As dorm staff selection begins, resident fellows (RFs) are working to foster supportive and inclusive communities among their dorm residents at Stanford.
RFs are Stanford faculty or staff who live in apartments in or adjacent to student residences. They play a major role in shaping students’ living and learning experience by encouraging community building in dorms, providing residents with academic advice and more, according to associate dean of Residential Education Jennifer Calvert. According to Calvert, the tone of the dorm community created by RFs can help set up learning opportunities for residents and help them feel at home.
“What does a house feel like, what does a house value, what does a house do together, what does a house talk about together?” Calvert said. “All these kinds of cultural factors – an RF plays a role in that.”
Cheryl Brown, RF of the Meier Hall student residence and director of Frosh 101, a two-unit course that aims to help first-year students transition to life on campus, said she believes one part of her role as a resident fellow is to help promote inclusivity among her residents.
“I feel like our job is to create a space that feels like home for people from every background,” Brown said. “Sometimes our job is to provide a place for people to just come in and talk.”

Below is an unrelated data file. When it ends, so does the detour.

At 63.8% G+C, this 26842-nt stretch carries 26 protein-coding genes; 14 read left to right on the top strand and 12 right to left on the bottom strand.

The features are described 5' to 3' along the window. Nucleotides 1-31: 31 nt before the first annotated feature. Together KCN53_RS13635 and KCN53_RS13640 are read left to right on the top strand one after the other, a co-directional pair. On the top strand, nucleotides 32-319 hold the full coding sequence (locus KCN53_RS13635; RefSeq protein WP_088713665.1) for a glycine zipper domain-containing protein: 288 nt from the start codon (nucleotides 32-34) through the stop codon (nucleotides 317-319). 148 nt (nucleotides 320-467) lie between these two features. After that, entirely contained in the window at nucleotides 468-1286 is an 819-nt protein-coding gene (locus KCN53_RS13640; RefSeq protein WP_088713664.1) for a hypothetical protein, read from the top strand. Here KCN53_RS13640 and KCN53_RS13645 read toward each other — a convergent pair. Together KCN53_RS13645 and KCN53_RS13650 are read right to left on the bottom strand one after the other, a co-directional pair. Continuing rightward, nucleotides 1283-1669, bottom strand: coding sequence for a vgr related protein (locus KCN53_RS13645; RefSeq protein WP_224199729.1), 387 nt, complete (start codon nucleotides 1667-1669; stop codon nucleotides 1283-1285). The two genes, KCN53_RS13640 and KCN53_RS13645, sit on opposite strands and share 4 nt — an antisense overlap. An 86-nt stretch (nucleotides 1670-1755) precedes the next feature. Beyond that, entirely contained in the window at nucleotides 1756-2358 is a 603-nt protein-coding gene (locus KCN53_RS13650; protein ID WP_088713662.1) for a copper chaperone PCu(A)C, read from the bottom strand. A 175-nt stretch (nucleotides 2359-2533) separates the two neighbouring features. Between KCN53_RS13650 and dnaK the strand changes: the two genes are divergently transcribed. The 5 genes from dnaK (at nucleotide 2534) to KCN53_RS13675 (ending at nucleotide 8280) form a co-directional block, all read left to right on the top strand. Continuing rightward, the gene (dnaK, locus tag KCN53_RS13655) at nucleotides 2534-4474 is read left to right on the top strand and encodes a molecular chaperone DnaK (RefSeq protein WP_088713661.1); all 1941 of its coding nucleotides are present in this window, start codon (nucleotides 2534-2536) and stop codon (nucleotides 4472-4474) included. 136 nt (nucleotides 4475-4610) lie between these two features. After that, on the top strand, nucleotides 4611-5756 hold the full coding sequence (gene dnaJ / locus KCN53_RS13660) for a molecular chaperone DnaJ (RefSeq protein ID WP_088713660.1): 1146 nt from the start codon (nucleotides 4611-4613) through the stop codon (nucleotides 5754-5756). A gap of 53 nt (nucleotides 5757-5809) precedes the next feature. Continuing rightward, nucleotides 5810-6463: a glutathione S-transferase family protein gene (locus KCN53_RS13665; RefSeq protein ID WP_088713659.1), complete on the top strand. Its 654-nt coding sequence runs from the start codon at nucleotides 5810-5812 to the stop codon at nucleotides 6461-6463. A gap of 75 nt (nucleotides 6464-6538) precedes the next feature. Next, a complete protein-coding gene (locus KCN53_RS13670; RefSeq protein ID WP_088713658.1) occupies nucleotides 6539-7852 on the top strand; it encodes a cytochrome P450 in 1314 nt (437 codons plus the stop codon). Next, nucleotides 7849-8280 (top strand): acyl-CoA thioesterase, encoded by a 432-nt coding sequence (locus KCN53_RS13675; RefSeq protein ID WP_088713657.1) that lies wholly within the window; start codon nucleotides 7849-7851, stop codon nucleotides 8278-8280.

Forming intentional communities
Every year, dorms set out community standards, principles that guide residents to act with awareness of their individual impacts on the community and the importance of their relationships with their peers. Meredith Manda ’19, resident assistant (RA) in the Otero student residence, emphasized the importance of creating an intentional community that emphasizes openness and inclusivity.
Manda said that RFs, RAs, resident computer consultants, peer health educators and residents collectively contributed to the establishment of Otero’s community standards this year.
“A lot of it was intentionally having conversations that allowed people to feel like they can share whatever perspective they have on certain things and creating a space for diversity of thought,” Manda said.
Marie-Louise Catsalis, RF of Toyon Hall and music department lecturer, emphasized the importance of leading by example.
“I think it’s important to set a good tone in the dorm from the very beginning and to make sure that all students have a voice,” said Catsalis. “It’s important to make sure that underrepresented students are not being marginalized.”
Catsalis also pointed out the importance of dorm programming in creating spaces for diversity of thought, citing the “Beyond the Line” activity as an example. During the activity, a staff member asks students questions related to identity and life experience and invites participants to walk across a line depending on their responses. Students are also encouraged to elaborate on their reason for either crossing or not crossing the line.
“I love Beyond the Line because you get to speak and say why you made that move… You’re given a chance to listen to others, and you’re rewarded for listening to others’ input, which I think is really powerful,” said Catsalis.